I tried to solve this exercise but got stuck: Assume we have the random variables $X$ and $Y$ where $E(X) = 0$. How can we prove the following inequality $\operatorname{Var} (X-E(X|Y)) \leq\operatorname{Var}(X)$?

I tried to write out the rhs: $\operatorname{Var}(X-E(X|Y)) = \operatorname{Var}(X) + \operatorname{Var}(E(X|Y)) - 2\operatorname{Cov}(X,E(X|Y))$ Since $E(X) = 0$, we have $\operatorname{Var}(E(X|Y)) = E(E(X|Y)^2)$ and $\operatorname{Cov}(X,E(X|Y)) = E(X*E(X|Y))$.

Thus we have $\operatorname{Var}(X) + E(E(X|Y)^2) - 2E(XE(X|Y)) \leq \operatorname{Var}(X)$ giving $E(E(X|Y)^2) \leq 2E(XE(X|Y))$

But that did not get me anywhere as you can see, does anybody have any tips? OR do you think there might be a typo in the exercise?

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    $\begingroup$ Hint: Start rather from $$X=(X-E(X\mid Y))+E(X\mid Y)$$ hence $$\mathrm{var}(X)=\ldots$$ $\endgroup$ – Did Aug 17 '17 at 15:10
  • $\begingroup$ Tnx for the reply! However, it didnt get me anywhere. I tried expanding, but nothing cancelled, care to give another tip? =)) $Var((X-E(X|Y)) + E(X|Y)) = Var(X-E(X|Y)) + Var(E(X|Y)) -2Cov(X-E(X|Y),E(X|Y)) $ $\endgroup$ – LearningMath Aug 18 '17 at 11:20
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    $\begingroup$ Let us turn to the covariance then (with a factor $+2$ instead of $-2$), which involves three terms: $$E((X-E(X\mid Y))E(X\mid Y))\qquad E(X-E(X\mid Y))\qquad E(E(X\mid Y))$$ What can one say about each of these terms? $\endgroup$ – Did Aug 18 '17 at 13:17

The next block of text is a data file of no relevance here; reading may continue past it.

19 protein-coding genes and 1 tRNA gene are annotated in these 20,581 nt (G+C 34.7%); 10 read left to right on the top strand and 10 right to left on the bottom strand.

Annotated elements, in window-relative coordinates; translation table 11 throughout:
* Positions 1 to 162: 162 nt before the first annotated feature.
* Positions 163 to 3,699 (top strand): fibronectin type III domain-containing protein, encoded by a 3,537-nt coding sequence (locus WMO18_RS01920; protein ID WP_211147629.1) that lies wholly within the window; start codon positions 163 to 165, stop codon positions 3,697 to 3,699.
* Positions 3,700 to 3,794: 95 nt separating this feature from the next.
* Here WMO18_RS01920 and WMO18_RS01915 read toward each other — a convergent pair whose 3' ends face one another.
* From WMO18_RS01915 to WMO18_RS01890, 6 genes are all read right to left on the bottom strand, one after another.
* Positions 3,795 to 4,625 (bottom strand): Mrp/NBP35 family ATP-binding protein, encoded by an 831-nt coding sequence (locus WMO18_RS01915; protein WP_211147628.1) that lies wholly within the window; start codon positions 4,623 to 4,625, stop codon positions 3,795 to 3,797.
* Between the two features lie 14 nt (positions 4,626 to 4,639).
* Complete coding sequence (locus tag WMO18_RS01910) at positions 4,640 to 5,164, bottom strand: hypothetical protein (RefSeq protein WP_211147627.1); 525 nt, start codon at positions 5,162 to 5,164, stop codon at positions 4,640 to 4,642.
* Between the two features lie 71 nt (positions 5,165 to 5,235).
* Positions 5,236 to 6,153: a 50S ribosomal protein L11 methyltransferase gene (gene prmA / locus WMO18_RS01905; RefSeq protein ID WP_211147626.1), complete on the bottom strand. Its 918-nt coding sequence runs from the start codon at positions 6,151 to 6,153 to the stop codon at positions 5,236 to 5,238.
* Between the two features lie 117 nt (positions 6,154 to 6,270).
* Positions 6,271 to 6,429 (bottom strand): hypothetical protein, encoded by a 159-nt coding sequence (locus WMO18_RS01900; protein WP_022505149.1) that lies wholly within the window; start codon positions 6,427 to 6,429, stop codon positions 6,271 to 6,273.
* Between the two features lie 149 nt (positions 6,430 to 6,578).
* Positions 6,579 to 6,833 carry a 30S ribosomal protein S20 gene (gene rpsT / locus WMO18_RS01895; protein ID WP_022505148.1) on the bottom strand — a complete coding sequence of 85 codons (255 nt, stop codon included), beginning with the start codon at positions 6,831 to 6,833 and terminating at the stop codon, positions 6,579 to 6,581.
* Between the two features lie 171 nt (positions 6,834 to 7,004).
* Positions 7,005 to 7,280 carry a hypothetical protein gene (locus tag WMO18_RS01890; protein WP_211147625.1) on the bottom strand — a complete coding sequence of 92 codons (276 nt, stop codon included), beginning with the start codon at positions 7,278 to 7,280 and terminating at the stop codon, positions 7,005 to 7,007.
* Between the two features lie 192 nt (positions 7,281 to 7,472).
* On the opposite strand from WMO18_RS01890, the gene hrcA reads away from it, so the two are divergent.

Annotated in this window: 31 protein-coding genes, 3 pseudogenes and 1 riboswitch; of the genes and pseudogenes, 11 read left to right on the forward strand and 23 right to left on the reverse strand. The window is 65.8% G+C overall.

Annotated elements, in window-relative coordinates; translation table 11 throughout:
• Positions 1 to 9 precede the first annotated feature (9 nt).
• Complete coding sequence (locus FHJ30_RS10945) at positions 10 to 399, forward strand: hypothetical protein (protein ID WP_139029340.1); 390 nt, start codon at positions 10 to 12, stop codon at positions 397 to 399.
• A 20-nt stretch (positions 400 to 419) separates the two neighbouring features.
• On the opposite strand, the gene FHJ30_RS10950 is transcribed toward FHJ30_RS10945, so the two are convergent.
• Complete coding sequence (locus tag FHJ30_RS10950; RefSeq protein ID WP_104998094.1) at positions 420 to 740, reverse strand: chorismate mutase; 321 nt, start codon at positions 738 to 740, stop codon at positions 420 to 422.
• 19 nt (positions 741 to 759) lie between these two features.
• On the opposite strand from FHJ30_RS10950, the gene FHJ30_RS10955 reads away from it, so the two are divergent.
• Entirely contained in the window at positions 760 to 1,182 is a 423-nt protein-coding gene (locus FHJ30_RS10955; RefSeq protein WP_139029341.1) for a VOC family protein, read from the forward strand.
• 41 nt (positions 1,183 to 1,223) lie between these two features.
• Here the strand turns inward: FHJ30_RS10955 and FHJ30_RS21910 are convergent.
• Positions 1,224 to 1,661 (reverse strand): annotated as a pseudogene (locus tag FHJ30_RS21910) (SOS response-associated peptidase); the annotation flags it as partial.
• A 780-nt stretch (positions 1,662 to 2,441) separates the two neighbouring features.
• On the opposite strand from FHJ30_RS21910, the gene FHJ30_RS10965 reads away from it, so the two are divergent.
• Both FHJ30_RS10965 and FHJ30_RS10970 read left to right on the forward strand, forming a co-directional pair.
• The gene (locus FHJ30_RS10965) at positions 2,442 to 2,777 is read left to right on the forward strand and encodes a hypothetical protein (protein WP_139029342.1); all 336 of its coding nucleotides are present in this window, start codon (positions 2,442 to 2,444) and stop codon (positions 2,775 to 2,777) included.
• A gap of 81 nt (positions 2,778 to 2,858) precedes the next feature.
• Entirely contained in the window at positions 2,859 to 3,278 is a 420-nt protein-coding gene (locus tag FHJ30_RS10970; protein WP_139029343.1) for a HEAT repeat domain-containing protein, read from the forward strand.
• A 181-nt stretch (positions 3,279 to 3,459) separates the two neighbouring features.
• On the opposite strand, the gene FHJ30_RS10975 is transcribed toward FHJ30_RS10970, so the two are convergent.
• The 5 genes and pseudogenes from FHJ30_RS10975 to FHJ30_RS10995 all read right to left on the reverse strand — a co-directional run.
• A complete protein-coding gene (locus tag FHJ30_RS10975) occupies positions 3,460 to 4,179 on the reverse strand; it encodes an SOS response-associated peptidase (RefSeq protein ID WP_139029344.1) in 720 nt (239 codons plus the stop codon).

• $\begingroup$ Opps +2 and not -2 , as you said, however, i still do not see how this track gets me anywhere: We have $E(X-E(X|Y)) = 0$ and $E(E(X|Y)) = 0$ and finally $Cov(X-E(X|Y),E(X|Y)) = E((X-E(X|Y))E(X|Y)) = E(XE(X|Y))-E(E(X|Y)^2)$ But this will only yield my original $E(E(X|Y)^2)<2E(XE(X|Y))$ :( $\endgroup$ – LearningMath Aug 18 '17 at 14:04
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    $\begingroup$ What you are lacking is a characterization of $E(X\mid Y)$ (until now, everything you tried would work with another random variable instead, which is a bad sign, right?). So, what is specific about $Z=E(X\mid Y)$, which makes that $E(XW)=E(ZW)$ for every $W$ such that $____$? IOW, how do you define $Z$? $\endgroup$ – Did Aug 18 '17 at 14:41

@Did's hints are spot on and you don't need $E(X)=0$.

Let $Z=E(X|Y)$, consider $$ \text{Var}(X)=\text{Var}(X-Z+Z)=\text{Var}(X-Z)+\text{Var}(Z)+2\text{Cov}(X-Z,Z). $$ Note that \begin{gather} E(X-Z|Y)=E(X-E(X|Y)|Y)=E(X|Y)-E(X|Y)=0\\ \implies E(X-Z)=0\implies \text{Cov}(X-Z,Z)=E[(X-Z)Z]. \end{gather} In going from the first line to the second line, we have used the Law of Iterated Expectations: $$ E(X-Z)=E[E(X-Z|Y)]=E(0)=0. $$ For $E[(X-Z)Z]$, we can condition on $Y$ again: $$ E[(X-Z)Z|Y]=ZE(X|Y)-Z^2=Z^2-Z^2=0\implies E[(X-Z)Z]=0. $$ Thus, we have $$ \text{Var}(X)=\text{Var}(X-Z)+\text{Var}(Z)\geq\text{Var}(X-Z)=\text{Var}[X-E(X|Y)]. $$

  • $\begingroup$ I think the OP has problems understanding the implication: $E(X-Z|Y) =0 \Rightarrow E(X-Z)=0$. $\endgroup$ – Harto Saarinen Nov 17 '17 at 8:30

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